A large head-to-head comparison of angioplasty and clot-dissolving drugs for heart attack victims has ended in a draw.
The study, performed on more than 3,000 patients, found no difference in the death rate after treatment with the rival approaches at ordinary community hospitals.
The issue of which is better has been a hot topic among the nation’s heart specialists, and the latest report is unlikely to settle the debate.
During the past decade, clot-busting drugs such as TPA emerged as the front-line treatment for heart attacks, used on about 180,000 Americans at a cost of $350 million annually. If given soon enough, they can break up blockages in the heart’s arteries, preventing death or permanent damage.
But more recently, an approach called primary angioplasty has challenged the dominance of these drugs. Angioplasty is already a mainstay of treatment for clogged heart arteries. Doctors push a catheter into the artery and inflate a tiny balloon that squeezes open the blockage.
In its new application, some doctors are performing angioplasty as an emergency procedure within an hour or two after the heart attack patient arrives at the emergency room.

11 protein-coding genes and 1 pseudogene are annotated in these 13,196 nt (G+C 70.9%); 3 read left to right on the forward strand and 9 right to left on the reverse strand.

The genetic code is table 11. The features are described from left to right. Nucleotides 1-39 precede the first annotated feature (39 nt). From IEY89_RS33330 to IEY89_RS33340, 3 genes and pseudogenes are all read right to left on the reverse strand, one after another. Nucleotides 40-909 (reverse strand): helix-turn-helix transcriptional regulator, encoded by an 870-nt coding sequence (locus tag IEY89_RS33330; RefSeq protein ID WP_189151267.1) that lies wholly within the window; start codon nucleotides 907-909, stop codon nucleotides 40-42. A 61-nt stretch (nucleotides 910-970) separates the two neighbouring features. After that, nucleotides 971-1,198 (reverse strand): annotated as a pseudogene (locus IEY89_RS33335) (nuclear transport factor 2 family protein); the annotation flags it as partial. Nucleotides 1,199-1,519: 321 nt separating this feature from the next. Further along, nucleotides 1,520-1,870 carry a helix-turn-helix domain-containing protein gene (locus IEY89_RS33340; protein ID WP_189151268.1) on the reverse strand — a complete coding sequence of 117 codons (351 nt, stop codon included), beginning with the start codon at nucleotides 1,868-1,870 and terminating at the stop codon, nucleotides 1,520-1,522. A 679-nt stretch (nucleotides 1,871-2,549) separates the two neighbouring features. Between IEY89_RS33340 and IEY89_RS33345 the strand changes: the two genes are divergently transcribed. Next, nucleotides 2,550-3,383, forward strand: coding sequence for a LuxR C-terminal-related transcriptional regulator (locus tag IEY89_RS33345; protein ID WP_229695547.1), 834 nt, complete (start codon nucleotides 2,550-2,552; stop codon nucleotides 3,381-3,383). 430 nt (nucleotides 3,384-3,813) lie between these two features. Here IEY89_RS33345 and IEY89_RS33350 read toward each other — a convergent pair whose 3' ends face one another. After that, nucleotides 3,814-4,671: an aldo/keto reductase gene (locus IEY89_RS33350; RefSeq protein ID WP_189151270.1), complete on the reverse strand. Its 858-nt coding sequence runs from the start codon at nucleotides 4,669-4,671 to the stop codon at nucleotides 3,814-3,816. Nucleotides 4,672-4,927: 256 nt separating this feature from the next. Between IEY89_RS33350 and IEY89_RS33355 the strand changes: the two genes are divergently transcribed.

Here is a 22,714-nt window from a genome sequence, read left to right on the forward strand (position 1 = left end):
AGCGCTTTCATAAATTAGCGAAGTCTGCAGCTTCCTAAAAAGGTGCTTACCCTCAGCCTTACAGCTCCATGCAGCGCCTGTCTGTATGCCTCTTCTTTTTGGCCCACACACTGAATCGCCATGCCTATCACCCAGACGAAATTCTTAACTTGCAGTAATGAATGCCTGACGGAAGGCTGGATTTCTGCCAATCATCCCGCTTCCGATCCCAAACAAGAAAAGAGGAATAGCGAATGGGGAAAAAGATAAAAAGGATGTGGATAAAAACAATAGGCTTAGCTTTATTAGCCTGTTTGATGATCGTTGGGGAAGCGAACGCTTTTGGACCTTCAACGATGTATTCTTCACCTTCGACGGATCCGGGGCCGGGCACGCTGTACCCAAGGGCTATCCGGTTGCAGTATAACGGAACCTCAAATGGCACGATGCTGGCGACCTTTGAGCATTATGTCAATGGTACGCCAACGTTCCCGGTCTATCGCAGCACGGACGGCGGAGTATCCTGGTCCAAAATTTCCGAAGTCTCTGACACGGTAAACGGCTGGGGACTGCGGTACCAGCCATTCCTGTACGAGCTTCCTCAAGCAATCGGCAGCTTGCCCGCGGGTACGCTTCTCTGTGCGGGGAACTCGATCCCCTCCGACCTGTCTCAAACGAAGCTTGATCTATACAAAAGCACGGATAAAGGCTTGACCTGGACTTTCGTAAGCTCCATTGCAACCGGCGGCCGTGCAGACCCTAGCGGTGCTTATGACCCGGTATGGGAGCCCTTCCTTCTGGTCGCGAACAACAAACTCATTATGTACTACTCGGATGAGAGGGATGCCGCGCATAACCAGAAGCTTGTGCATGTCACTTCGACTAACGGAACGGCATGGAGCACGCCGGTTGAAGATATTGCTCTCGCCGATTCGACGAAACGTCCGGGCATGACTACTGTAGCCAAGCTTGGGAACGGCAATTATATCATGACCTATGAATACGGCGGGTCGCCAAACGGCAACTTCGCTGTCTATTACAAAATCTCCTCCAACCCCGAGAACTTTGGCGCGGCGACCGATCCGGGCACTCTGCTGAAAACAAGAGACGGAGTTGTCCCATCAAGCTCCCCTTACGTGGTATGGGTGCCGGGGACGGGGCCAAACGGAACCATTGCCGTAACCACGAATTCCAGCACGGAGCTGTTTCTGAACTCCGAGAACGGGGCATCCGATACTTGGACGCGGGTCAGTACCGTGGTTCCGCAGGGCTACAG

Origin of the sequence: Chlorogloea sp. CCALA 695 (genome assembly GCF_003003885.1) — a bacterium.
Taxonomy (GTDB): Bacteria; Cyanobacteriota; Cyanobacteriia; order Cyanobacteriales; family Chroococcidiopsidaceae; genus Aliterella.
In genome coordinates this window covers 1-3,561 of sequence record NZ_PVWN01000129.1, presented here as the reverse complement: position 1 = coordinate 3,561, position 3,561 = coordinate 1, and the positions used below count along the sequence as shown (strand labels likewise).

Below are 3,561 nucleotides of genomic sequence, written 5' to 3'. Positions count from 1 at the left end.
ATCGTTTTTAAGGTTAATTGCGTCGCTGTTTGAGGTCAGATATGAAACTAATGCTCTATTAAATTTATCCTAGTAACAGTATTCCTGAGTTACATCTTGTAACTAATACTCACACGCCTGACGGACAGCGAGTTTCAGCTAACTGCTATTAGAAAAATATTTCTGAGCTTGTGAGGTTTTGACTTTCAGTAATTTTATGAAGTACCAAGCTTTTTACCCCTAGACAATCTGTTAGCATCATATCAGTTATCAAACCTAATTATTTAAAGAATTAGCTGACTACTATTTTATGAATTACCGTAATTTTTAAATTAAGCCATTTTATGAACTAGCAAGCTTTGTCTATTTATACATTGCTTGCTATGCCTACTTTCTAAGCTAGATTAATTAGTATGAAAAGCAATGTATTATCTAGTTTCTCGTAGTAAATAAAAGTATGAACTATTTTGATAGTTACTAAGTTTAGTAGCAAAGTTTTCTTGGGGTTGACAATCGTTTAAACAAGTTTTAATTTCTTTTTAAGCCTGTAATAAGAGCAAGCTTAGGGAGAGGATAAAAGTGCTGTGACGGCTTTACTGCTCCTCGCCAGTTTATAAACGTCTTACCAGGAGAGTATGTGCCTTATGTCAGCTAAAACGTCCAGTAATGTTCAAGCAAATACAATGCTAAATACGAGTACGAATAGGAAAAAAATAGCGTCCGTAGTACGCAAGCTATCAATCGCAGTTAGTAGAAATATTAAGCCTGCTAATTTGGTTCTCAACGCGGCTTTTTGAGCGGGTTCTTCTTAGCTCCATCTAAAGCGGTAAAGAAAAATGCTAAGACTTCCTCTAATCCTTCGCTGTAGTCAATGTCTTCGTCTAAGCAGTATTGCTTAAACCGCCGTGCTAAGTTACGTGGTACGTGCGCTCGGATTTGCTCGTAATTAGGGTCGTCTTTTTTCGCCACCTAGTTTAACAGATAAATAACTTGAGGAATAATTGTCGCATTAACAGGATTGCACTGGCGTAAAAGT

Small studies at hospitals that specialize in this approach found that heart attack patients who undergo angioplasty have a 40 percent lower death rate than those who receive clot busters. However, many experts wondered if it would work so well at hospitals where doctors do the procedure less often.
The latest study, led by Dr. Nathan R. Every and colleagues from the University of Washington, was conducted at 19 Seattle-area hospitals, mostly smaller, community hospitals. It was published in Thursday’s issue of the New England Journal of Medicine.
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